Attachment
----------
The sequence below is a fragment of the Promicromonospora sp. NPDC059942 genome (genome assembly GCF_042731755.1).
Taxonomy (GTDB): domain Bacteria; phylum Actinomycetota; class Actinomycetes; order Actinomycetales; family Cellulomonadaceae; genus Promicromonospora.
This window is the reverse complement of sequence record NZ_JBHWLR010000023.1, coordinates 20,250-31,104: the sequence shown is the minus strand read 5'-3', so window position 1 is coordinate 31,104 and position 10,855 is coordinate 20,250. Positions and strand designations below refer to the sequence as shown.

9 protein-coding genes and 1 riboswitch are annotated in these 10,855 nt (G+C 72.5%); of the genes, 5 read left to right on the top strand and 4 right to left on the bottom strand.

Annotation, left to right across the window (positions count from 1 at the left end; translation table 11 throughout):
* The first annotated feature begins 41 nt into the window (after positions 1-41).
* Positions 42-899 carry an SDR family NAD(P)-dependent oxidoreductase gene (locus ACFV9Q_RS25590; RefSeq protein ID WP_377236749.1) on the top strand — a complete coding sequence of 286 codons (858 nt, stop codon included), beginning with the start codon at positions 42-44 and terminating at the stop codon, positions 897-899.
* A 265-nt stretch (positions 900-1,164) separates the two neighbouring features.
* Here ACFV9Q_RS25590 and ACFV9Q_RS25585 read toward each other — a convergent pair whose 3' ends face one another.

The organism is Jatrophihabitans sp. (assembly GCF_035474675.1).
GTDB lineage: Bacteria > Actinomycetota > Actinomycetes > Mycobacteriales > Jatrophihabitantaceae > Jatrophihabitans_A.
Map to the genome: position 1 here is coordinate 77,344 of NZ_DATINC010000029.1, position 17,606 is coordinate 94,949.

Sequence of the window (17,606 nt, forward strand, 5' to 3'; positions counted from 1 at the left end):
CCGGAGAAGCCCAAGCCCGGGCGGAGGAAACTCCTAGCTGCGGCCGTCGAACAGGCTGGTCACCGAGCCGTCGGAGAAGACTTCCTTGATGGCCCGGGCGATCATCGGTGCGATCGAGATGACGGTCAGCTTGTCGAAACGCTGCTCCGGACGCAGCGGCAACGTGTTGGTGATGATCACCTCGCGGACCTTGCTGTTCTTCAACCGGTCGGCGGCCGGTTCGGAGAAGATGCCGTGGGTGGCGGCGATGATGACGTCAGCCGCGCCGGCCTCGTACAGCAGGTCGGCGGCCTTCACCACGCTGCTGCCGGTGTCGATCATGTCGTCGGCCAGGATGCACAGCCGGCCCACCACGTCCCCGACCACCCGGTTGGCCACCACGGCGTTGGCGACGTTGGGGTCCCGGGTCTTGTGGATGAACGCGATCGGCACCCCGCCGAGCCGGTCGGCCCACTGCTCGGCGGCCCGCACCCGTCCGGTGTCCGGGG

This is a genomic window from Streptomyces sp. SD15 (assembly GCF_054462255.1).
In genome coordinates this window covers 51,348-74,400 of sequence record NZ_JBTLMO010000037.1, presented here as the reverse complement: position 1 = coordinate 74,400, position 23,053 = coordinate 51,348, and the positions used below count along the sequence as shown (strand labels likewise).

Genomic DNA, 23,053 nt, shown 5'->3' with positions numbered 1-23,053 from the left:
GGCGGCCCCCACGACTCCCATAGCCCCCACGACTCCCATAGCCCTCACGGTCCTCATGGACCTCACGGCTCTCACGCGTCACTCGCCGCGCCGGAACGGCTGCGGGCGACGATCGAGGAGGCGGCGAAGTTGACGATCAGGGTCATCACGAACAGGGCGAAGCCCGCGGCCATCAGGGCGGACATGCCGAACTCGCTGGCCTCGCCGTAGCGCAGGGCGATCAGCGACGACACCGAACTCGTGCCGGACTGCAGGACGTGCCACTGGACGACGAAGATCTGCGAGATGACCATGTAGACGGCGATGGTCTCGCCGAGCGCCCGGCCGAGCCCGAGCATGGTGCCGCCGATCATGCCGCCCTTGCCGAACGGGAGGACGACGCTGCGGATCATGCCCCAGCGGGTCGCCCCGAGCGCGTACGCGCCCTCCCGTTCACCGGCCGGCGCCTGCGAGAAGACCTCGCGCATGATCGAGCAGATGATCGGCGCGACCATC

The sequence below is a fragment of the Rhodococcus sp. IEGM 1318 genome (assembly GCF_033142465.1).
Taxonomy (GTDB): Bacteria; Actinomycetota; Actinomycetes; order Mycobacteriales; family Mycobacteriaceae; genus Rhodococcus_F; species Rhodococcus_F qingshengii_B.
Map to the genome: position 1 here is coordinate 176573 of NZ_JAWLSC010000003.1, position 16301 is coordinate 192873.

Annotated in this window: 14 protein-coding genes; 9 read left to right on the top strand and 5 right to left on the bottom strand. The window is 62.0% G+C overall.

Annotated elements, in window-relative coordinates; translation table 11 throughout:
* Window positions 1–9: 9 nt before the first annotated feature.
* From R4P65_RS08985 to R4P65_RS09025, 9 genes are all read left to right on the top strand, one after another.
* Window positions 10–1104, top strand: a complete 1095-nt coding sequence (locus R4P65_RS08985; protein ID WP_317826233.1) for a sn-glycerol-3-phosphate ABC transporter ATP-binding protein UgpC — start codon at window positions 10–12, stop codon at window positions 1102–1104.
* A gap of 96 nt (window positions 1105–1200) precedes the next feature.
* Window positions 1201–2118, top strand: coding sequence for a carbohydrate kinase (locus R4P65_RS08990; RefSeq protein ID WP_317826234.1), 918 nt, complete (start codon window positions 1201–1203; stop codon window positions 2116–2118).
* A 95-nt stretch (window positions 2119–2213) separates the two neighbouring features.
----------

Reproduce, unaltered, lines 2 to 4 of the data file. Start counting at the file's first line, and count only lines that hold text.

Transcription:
Taxonomy (GTDB): domain Bacteria; phylum Actinomycetota; class Actinomycetes; order Actinomycetales; family Cellulomonadaceae; genus Promicromonospora.
This window is the reverse complement of sequence record NZ_JBHWLR010000023.1, coordinates 20,250-31,104: the sequence shown is the minus strand read 5'-3', so window position 1 is coordinate 31,104 and position 10,855 is coordinate 20,250. Positions and strand designations below refer to the sequence as shown.

9 protein-coding genes and 1 riboswitch are annotated in these 10,855 nt (G+C 72.5%); of the genes, 5 read left to right on the top strand and 4 right to left on the bottom strand.